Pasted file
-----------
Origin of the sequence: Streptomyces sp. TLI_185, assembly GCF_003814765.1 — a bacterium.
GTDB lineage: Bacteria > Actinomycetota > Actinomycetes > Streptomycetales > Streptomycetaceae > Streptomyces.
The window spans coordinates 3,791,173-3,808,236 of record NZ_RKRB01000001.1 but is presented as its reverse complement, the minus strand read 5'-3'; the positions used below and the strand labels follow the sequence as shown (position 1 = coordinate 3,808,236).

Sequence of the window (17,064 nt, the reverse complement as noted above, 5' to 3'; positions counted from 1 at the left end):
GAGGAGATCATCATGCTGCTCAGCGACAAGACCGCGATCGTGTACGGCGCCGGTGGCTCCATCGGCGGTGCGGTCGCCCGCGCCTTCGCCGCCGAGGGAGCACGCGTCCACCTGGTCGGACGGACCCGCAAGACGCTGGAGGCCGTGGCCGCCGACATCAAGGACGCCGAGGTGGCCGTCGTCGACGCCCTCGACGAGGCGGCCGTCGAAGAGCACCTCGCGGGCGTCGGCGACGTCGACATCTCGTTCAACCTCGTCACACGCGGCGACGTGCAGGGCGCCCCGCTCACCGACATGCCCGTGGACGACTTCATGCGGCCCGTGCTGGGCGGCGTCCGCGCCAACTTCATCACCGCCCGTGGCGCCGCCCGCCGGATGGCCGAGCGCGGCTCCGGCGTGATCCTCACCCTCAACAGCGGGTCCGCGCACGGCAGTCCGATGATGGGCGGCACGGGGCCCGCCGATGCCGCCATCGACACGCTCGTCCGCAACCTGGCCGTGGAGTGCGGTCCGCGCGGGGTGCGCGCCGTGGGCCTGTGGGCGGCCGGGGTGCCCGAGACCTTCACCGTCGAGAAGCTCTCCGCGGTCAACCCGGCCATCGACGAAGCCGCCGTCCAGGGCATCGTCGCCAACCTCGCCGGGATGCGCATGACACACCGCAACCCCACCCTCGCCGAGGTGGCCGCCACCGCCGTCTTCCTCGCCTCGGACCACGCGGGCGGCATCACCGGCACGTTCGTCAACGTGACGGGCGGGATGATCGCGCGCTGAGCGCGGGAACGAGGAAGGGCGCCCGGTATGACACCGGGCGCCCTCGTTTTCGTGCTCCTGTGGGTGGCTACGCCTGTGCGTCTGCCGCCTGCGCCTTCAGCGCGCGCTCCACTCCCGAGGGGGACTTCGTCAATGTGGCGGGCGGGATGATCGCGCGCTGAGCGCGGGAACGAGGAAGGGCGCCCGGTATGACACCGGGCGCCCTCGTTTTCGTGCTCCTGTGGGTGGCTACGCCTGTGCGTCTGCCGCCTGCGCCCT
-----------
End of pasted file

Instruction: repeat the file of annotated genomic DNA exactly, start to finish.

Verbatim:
Origin of the sequence: Streptomyces sp. TLI_185, assembly GCF_003814765.1 — a bacterium.
GTDB lineage: Bacteria > Actinomycetota > Actinomycetes > Streptomycetales > Streptomycetaceae > Streptomyces.
The window spans coordinates 3,791,173-3,808,236 of record NZ_RKRB01000001.1 but is presented as its reverse complement, the minus strand read 5'-3'; the positions used below and the strand labels follow the sequence as shown (position 1 = coordinate 3,808,236).

Sequence of the window (17,064 nt, the reverse complement as noted above, 5' to 3'; positions counted from 1 at the left end):
GAGGAGATCATCATGCTGCTCAGCGACAAGACCGCGATCGTGTACGGCGCCGGTGGCTCCATCGGCGGTGCGGTCGCCCGCGCCTTCGCCGCCGAGGGAGCACGCGTCCACCTGGTCGGACGGACCCGCAAGACGCTGGAGGCCGTGGCCGCCGACATCAAGGACGCCGAGGTGGCCGTCGTCGACGCCCTCGACGAGGCGGCCGTCGAAGAGCACCTCGCGGGCGTCGGCGACGTCGACATCTCGTTCAACCTCGTCACACGCGGCGACGTGCAGGGCGCCCCGCTCACCGACATGCCCGTGGACGACTTCATGCGGCCCGTGCTGGGCGGCGTCCGCGCCAACTTCATCACCGCCCGTGGCGCCGCCCGCCGGATGGCCGAGCGCGGCTCCGGCGTGATCCTCACCCTCAACAGCGGGTCCGCGCACGGCAGTCCGATGATGGGCGGCACGGGGCCCGCCGATGCCGCCATCGACACGCTCGTCCGCAACCTGGCCGTGGAGTGCGGTCCGCGCGGGGTGCGCGCCGTGGGCCTGTGGGCGGCCGGGGTGCCCGAGACCTTCACCGTCGAGAAGCTCTCCGCGGTCAACCCGGCCATCGACGAAGCCGCCGTCCAGGGCATCGTCGCCAACCTCGCCGGGATGCGCATGACACACCGCAACCCCACCCTCGCCGAGGTGGCCGCCACCGCCGTCTTCCTCGCCTCGGACCACGCGGGCGGCATCACCGGCACGTTCGTCAACGTGACGGGCGGGATGATCGCGCGCTGAGCGCGGGAACGAGGAAGGGCGCCCGGTATGACACCGGGCGCCCTCGTTTTCGTGCTCCTGTGGGTGGCTACGCCTGTGCGTCTGCCGCCTGCGCCTTCAGCGCGCGCTCCACTCCCGAGGGGGACTTCGTCAATGTGGCGGGCGGGATGATCGCGCGCTGAGCGCGGGAACGAGGAAGGGCGCCCGGTATGACACCGGGCGCCCTCGTTTTCGTGCTCCTGTGGGTGGCTACGCCTGTGCGTCTGCCGCCTGCGCCCT